To find out more about what was found during the archaeological monitoring of the excavation, read Shar Briden’s report
Access to the buildings from the Jetty
When the community first arrived on the island they had to scramble their way through bush up a steep hill to the historic buildings. In the early years the community cleared a path from the jetty up the side of the hill to the ‘Lodge’ (old Keepers cottage from quarantine days). This track still exists and is the most used access way. It does get very muddy in the winter and is very vulnerable to slipping being steep with patchy ground cover.
It was decided that another access was needed making the route to the historic buildings a little easier. Steps were cut and built from the jetty up to the current Keepers Cottage (originally the WW1 soldiers recreation rooms). Thanks to the Bendigo Valley Sports and Charity Foundation, Dunedin Amenities Society and the Bracey-Brown family for generous financial help with this. We have also recently improved access ladders onto the Jetty. Thanks to John McLachlan for this.
We are dependent on catching and storing rainwater on the island. Until recently we were reliant on storing all our water in the original concrete tanks, which have cracks and leaks. Thanks to the Speights Fund in 2018 for funds to purchase a new 3500 litre tank, pipes and fittings, to replace the aging concrete tanks, and fit in with our new water filter system (funded through a DCC Services Grant in 2017). This complements the 30 000 litre tank, funded by the Sargood Bequest in 2010, which was transported to the Island by helicopter, thanks to a grant from the Bendigo Valley Sport & Charitable Foundation. Thanks also to our volunteers, who carried over all the gravel and built the pad.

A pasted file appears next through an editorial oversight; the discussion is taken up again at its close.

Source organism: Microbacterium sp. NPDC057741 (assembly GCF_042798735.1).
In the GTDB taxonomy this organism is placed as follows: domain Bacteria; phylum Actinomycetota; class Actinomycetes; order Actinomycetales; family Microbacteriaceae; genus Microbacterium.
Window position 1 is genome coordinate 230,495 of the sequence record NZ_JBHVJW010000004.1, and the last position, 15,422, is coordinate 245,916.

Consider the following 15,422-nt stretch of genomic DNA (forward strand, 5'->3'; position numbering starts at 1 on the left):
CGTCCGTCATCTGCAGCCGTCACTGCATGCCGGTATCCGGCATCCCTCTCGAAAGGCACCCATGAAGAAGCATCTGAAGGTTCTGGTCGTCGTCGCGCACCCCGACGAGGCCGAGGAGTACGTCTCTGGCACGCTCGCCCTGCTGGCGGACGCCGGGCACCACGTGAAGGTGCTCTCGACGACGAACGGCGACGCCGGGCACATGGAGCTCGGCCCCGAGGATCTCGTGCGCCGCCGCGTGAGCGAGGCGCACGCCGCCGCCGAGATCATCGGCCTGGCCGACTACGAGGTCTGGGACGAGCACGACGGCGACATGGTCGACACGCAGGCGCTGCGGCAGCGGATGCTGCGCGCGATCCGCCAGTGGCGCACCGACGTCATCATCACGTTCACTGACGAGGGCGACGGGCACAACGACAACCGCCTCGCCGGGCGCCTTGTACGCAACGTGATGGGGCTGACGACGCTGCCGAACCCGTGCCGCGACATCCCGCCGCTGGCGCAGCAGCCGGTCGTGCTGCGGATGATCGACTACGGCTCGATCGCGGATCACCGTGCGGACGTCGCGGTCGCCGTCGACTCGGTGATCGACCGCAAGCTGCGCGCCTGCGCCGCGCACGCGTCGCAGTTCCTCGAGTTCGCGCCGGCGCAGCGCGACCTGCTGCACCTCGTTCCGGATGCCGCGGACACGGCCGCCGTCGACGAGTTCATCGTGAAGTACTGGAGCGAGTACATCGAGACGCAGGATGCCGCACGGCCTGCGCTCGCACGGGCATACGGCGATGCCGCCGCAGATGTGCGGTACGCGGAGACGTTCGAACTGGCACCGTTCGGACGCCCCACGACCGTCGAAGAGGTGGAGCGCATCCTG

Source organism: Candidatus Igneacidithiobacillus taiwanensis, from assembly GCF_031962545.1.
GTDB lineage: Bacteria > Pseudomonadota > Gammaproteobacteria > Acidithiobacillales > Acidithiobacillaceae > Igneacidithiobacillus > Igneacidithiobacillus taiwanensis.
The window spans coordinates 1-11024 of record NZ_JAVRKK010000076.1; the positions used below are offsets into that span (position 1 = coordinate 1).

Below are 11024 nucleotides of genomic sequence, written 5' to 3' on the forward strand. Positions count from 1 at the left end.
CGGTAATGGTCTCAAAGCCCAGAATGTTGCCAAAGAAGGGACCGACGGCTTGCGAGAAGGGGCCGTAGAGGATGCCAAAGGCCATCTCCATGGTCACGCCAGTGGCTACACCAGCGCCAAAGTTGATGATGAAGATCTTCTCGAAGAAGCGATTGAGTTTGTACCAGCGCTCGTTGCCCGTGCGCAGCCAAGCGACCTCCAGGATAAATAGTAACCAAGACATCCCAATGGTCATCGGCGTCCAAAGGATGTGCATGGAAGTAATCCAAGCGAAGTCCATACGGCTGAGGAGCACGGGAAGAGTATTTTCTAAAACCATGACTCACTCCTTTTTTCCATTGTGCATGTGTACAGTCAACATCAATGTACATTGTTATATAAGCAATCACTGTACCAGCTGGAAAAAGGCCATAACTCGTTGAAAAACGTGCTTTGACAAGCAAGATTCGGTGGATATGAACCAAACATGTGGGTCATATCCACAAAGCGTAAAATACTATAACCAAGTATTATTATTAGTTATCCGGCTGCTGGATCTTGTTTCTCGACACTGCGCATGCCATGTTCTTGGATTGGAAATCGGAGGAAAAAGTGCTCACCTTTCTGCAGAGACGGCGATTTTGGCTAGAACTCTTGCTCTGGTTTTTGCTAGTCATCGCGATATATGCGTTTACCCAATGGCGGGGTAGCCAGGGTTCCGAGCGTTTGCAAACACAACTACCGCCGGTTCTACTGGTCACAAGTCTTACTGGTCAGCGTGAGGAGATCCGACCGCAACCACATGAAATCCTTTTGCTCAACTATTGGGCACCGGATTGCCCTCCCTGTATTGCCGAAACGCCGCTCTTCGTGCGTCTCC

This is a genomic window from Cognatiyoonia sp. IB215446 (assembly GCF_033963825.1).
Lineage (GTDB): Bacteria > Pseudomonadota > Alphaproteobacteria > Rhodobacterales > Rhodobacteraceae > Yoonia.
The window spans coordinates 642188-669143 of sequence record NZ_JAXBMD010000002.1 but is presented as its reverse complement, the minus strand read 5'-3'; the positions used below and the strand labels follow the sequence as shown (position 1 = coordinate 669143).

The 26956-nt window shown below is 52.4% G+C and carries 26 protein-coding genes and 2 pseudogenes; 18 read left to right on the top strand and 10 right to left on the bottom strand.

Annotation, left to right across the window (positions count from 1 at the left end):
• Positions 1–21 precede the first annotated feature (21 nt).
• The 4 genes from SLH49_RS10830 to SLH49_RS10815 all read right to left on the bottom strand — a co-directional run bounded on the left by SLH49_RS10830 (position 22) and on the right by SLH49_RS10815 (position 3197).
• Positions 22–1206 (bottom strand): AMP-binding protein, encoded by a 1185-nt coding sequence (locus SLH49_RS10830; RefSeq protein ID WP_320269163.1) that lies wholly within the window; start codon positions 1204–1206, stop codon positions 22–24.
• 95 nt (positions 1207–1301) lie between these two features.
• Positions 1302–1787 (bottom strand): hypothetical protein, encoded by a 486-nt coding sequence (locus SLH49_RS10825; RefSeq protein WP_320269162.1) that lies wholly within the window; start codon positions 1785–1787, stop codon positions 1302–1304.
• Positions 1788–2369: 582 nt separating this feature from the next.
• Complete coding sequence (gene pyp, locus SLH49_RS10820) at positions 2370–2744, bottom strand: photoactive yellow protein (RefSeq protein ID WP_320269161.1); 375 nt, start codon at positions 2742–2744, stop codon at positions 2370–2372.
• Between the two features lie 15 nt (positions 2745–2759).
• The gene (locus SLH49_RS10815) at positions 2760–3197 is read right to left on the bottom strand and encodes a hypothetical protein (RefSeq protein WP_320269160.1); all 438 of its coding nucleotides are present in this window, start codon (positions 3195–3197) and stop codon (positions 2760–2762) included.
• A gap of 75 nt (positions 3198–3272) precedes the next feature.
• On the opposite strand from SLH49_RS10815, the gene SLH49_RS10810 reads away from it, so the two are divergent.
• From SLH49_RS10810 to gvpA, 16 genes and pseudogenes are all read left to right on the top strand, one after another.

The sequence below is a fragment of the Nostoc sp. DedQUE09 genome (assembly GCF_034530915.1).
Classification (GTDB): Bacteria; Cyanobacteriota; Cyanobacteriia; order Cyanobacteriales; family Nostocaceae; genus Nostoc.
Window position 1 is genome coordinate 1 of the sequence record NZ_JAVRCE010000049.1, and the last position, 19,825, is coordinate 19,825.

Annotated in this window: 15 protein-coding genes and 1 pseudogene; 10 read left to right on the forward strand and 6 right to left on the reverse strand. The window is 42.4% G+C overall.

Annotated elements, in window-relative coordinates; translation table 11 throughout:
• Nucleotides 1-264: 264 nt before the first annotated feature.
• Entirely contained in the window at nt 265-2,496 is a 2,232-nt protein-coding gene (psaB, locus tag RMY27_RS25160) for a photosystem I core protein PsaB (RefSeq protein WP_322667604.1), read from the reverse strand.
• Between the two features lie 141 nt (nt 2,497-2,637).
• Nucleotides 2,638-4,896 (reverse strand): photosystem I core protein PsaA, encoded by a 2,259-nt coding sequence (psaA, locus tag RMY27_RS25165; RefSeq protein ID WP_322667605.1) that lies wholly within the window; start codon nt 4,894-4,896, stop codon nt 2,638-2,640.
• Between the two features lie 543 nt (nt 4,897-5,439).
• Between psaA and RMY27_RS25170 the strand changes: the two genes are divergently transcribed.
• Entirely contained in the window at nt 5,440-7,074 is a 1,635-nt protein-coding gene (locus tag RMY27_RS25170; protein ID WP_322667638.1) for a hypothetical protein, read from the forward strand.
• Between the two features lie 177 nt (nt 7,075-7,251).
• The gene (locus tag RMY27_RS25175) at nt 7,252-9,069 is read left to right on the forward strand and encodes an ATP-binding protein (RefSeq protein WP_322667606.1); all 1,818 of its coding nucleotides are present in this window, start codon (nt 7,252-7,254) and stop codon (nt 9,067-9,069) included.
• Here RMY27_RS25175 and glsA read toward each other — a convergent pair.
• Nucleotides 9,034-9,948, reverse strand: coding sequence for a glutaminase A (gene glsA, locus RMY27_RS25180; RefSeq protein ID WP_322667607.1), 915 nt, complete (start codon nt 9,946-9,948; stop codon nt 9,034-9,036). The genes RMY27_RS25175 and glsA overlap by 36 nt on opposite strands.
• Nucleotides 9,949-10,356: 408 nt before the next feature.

Lodge and Cottage maintenance and improvements
A lot of work has taken place to improve the Lodge over the years, but as funds and energy allow, we will continue to work on this.
In 2017-early 2018 volunteer electricians, Roman Solomatenko and Graham Innes, donated more than 100 hours to replace and upgrade most of the electrical system in the Lodge. This is almost complete. Thanks to a DCC Services Grant for covering materials. Thanks also to this fund for enabling us to purchase a UV water filter so we can treat the drinking water.In December 2016, a Panasonic heatpump was installed in the Dining Room, thanks to a generous $3000 grant from Foodstuffs/Gardens New World, and a $600 discount from Panasonic.
In February 2013 the Community Council installed underfloor insulation in the Keeper’s Cottage, repaired the rotting southern wall of the cottage, and replaced a rotten window. A big thank you to Kristen Bracey and Chris Brown and Peter Matheson for generous donations.
Survey of the Island and cemetery – University of Otago School of Surveying
In August 2016, Dr. Pascal Sirguey and Craig McDonnell conducted a survey of the Island using a combination of photos * captured by a Remotely Piloted Aircraft System (RPAS, a.k.a., drone or UAV) and ground survey. This gives us up to date topographical data and aerial imagery of the island at unprecedented resolution, and will add to the understanding of the ecology and heritage features on the Island. A further ground survey of the cemetery took place in early 2017 and we are eagerly awaiting the results.
*The link takes a while to load and works best using Chrome